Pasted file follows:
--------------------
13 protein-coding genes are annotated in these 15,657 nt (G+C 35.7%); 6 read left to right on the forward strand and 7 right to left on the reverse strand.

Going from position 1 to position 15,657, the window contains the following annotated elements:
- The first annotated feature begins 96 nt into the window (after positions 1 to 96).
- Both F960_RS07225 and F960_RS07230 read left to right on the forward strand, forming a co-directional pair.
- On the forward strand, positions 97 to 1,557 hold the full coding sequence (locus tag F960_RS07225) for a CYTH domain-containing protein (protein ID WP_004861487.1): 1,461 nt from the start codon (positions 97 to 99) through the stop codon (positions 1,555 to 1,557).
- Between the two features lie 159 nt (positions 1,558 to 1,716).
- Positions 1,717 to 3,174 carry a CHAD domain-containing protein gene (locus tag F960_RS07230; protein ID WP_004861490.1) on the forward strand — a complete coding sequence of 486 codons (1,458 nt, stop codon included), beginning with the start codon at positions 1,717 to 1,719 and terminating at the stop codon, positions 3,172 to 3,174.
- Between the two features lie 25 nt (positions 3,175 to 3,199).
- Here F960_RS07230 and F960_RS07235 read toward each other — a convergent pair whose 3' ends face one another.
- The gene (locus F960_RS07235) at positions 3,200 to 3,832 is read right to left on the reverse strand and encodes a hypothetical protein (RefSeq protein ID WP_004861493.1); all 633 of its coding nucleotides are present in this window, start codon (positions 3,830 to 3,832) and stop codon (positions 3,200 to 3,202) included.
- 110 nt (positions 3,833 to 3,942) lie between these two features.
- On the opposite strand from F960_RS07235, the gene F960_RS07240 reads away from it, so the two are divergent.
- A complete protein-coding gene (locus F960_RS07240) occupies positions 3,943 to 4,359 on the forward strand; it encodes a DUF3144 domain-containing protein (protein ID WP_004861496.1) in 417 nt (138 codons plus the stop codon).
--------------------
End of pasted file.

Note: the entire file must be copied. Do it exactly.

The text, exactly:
13 protein-coding genes are annotated in these 15,657 nt (G+C 35.7%); 6 read left to right on the forward strand and 7 right to left on the reverse strand.

Going from position 1 to position 15,657, the window contains the following annotated elements:
- The first annotated feature begins 96 nt into the window (after positions 1 to 96).
- Both F960_RS07225 and F960_RS07230 read left to right on the forward strand, forming a co-directional pair.
- On the forward strand, positions 97 to 1,557 hold the full coding sequence (locus tag F960_RS07225) for a CYTH domain-containing protein (protein ID WP_004861487.1): 1,461 nt from the start codon (positions 97 to 99) through the stop codon (positions 1,555 to 1,557).
- Between the two features lie 159 nt (positions 1,558 to 1,716).
- Positions 1,717 to 3,174 carry a CHAD domain-containing protein gene (locus tag F960_RS07230; protein ID WP_004861490.1) on the forward strand — a complete coding sequence of 486 codons (1,458 nt, stop codon included), beginning with the start codon at positions 1,717 to 1,719 and terminating at the stop codon, positions 3,172 to 3,174.
- Between the two features lie 25 nt (positions 3,175 to 3,199).
- Here F960_RS07230 and F960_RS07235 read toward each other — a convergent pair whose 3' ends face one another.
- The gene (locus F960_RS07235) at positions 3,200 to 3,832 is read right to left on the reverse strand and encodes a hypothetical protein (RefSeq protein ID WP_004861493.1); all 633 of its coding nucleotides are present in this window, start codon (positions 3,830 to 3,832) and stop codon (positions 3,200 to 3,202) included.
- 110 nt (positions 3,833 to 3,942) lie between these two features.
- On the opposite strand from F960_RS07235, the gene F960_RS07240 reads away from it, so the two are divergent.
- A complete protein-coding gene (locus F960_RS07240) occupies positions 3,943 to 4,359 on the forward strand; it encodes a DUF3144 domain-containing protein (protein ID WP_004861496.1) in 417 nt (138 codons plus the stop codon).